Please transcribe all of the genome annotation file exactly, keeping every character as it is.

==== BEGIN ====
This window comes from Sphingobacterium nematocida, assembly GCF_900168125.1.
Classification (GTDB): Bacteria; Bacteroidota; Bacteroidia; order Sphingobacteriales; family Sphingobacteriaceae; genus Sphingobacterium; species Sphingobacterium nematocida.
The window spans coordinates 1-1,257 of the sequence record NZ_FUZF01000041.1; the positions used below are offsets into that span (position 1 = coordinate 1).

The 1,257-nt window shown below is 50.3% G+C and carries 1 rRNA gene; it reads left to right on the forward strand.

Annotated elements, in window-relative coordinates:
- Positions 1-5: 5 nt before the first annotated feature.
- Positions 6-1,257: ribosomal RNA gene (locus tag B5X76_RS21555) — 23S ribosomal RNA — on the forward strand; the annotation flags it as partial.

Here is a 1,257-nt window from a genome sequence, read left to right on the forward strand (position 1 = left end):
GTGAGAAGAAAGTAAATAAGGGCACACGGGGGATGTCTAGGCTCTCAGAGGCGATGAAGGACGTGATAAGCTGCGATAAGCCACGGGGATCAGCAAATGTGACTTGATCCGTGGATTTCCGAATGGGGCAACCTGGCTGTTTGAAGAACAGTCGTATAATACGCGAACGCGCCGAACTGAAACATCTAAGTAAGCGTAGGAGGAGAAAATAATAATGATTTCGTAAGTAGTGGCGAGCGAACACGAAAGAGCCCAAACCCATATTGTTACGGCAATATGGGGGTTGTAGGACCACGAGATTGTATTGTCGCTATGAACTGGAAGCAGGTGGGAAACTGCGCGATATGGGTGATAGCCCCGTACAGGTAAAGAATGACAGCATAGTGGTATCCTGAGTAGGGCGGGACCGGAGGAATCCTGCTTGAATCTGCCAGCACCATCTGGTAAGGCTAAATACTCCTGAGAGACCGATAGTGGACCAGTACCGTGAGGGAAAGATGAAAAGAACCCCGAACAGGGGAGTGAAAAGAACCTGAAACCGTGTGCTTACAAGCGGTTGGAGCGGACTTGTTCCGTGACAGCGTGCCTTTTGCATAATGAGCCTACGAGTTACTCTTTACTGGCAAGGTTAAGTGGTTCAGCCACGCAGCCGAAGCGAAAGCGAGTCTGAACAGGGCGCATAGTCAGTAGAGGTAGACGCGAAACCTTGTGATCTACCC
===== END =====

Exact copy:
This window comes from Sphingobacterium nematocida, assembly GCF_900168125.1.
Classification (GTDB): Bacteria; Bacteroidota; Bacteroidia; order Sphingobacteriales; family Sphingobacteriaceae; genus Sphingobacterium; species Sphingobacterium nematocida.
The window spans coordinates 1-1,257 of the sequence record NZ_FUZF01000041.1; the positions used below are offsets into that span (position 1 = coordinate 1).

The 1,257-nt window shown below is 50.3% G+C and carries 1 rRNA gene; it reads left to right on the forward strand.

Annotated elements, in window-relative coordinates:
- Positions 1-5: 5 nt before the first annotated feature.
- Positions 6-1,257: ribosomal RNA gene (locus tag B5X76_RS21555) — 23S ribosomal RNA — on the forward strand; the annotation flags it as partial.

Here is a 1,257-nt window from a genome sequence, read left to right on the forward strand (position 1 = left end):
GTGAGAAGAAAGTAAATAAGGGCACACGGGGGATGTCTAGGCTCTCAGAGGCGATGAAGGACGTGATAAGCTGCGATAAGCCACGGGGATCAGCAAATGTGACTTGATCCGTGGATTTCCGAATGGGGCAACCTGGCTGTTTGAAGAACAGTCGTATAATACGCGAACGCGCCGAACTGAAACATCTAAGTAAGCGTAGGAGGAGAAAATAATAATGATTTCGTAAGTAGTGGCGAGCGAACACGAAAGAGCCCAAACCCATATTGTTACGGCAATATGGGGGTTGTAGGACCACGAGATTGTATTGTCGCTATGAACTGGAAGCAGGTGGGAAACTGCGCGATATGGGTGATAGCCCCGTACAGGTAAAGAATGACAGCATAGTGGTATCCTGAGTAGGGCGGGACCGGAGGAATCCTGCTTGAATCTGCCAGCACCATCTGGTAAGGCTAAATACTCCTGAGAGACCGATAGTGGACCAGTACCGTGAGGGAAAGATGAAAAGAACCCCGAACAGGGGAGTGAAAAGAACCTGAAACCGTGTGCTTACAAGCGGTTGGAGCGGACTTGTTCCGTGACAGCGTGCCTTTTGCATAATGAGCCTACGAGTTACTCTTTACTGGCAAGGTTAAGTGGTTCAGCCACGCAGCCGAAGCGAAAGCGAGTCTGAACAGGGCGCATAGTCAGTAGAGGTAGACGCGAAACCTTGTGATCTACCC